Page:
Defense Date

1-30-2009

Graduation Date

2009

Availability

Immediate Access

Submission Type

dissertation

Degree Name

EdD

Department

Interdisciplinary Doctoral Program for Education Leaders (IDPEL)

School

School of Education

Committee Chair

Peter Miller

Committee Member

Emma Mosley

Committee Member

Craig Weidemann

Keywords

Urban, Cooperative Extension, Administration, land grant, College of Agriculture

Abstract

The national Cooperative Extension and Land Grant University Systems have been struggling with their future direction due to the question of relevance related to urban and metropolitan citizens for a great number of years. This system is quite traditional in that it follows the customary rural, production agriculture focus with an overwhelming percentage of its resources aimed at those efforts. At the State University, like most other traditional land grant institutions, there has been an inner systemic struggle regarding programming to urban areas. This institution was able to establish a metro initiative in one of the state's major cities. Its outcome can have significant impact on organizational policy, funding, program focus, stakeholder support, public support, and leadership development relative to urban Extension. This dissertation is a qualitative research inquiry using case study methodology to explore these issues using representative bureaucracy theory as the lens from which to assess the nature of the system and how it was able to proceed with the project.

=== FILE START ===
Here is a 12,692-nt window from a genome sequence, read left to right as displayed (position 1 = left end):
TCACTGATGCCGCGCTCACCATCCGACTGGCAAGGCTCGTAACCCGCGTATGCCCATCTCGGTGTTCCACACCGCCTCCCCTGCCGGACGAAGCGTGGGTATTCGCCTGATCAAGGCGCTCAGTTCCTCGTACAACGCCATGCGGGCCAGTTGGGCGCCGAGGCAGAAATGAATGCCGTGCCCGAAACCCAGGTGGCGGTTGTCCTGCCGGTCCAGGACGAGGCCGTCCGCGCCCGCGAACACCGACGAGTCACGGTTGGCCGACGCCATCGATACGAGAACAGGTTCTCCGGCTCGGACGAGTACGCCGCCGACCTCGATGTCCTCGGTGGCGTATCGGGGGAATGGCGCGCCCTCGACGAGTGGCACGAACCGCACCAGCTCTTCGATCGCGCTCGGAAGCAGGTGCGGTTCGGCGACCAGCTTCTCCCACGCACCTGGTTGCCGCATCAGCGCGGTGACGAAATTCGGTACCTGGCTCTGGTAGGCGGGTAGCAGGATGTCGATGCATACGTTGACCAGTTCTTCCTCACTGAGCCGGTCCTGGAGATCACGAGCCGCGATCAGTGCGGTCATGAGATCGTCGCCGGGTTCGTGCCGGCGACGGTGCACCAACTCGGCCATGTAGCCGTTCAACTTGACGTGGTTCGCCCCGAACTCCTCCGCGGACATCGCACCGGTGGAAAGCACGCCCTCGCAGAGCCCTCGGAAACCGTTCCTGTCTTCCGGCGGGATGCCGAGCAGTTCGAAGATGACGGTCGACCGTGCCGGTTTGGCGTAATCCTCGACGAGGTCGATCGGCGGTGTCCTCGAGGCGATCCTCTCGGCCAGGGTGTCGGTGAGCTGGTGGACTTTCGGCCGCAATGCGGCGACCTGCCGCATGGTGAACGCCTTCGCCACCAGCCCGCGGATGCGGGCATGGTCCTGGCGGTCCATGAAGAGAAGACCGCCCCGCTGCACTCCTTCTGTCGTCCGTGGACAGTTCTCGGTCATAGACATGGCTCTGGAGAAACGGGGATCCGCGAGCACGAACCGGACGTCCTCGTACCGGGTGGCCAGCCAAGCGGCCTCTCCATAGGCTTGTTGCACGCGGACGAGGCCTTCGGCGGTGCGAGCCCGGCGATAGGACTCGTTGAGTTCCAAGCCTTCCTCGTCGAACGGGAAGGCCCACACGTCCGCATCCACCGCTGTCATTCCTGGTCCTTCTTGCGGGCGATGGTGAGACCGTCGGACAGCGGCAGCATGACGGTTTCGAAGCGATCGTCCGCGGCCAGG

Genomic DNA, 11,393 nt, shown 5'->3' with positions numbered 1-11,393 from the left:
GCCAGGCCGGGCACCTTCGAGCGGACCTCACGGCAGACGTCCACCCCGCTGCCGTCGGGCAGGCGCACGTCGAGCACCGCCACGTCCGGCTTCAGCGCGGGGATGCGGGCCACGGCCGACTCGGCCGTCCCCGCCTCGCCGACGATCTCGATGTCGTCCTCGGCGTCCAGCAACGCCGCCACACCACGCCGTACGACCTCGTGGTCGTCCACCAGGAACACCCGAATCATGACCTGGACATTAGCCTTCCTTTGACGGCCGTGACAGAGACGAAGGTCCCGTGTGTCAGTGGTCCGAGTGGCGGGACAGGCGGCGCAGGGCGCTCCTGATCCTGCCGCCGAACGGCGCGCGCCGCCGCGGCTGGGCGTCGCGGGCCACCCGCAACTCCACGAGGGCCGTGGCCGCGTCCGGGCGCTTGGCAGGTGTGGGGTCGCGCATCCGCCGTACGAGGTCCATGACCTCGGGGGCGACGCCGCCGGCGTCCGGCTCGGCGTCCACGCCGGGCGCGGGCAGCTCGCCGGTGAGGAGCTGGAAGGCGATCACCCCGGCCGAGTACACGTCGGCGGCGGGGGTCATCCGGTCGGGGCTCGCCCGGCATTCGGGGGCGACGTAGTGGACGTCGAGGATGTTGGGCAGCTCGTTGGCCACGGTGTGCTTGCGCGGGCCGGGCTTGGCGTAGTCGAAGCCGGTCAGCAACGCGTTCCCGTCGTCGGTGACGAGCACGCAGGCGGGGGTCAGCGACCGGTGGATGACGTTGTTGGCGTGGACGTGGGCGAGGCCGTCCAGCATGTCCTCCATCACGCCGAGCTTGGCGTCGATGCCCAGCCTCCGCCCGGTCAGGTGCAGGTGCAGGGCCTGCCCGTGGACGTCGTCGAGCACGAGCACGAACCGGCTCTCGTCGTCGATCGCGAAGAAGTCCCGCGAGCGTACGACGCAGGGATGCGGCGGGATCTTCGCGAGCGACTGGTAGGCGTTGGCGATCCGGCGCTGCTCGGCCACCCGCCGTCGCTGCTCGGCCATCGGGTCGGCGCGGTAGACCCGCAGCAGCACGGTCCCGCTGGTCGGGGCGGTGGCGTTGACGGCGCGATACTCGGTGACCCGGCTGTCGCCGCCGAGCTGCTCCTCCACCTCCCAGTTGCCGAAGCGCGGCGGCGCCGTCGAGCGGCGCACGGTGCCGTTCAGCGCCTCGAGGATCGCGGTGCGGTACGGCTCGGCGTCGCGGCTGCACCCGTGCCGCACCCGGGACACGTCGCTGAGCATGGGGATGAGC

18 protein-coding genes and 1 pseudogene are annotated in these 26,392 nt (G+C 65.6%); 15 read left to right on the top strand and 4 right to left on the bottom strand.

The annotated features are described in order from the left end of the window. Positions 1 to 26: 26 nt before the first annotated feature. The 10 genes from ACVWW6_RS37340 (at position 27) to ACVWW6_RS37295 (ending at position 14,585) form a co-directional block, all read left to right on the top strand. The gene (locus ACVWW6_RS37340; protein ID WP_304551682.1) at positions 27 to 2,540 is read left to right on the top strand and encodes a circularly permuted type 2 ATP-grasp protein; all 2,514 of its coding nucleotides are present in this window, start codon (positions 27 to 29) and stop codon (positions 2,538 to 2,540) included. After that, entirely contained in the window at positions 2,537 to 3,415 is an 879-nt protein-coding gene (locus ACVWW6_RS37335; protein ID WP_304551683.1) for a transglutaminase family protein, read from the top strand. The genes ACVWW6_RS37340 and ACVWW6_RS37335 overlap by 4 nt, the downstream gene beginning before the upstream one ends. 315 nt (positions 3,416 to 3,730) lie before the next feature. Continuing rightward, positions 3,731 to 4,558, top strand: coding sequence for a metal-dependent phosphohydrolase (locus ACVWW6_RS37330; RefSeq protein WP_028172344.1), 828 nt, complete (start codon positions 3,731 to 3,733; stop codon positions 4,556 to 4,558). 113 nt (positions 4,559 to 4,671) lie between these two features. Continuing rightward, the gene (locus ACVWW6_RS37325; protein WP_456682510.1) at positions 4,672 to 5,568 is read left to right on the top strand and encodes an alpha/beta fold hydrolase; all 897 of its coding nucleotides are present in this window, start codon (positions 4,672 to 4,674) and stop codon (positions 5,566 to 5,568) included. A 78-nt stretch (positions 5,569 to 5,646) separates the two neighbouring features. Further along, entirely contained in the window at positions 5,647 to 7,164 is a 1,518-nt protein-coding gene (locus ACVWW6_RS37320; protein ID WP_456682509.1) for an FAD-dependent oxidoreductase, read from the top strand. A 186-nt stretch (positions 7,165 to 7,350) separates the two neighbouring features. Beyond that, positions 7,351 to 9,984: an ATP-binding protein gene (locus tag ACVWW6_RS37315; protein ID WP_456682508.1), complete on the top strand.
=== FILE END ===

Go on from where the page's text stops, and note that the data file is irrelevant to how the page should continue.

Format

PDF

Language

English

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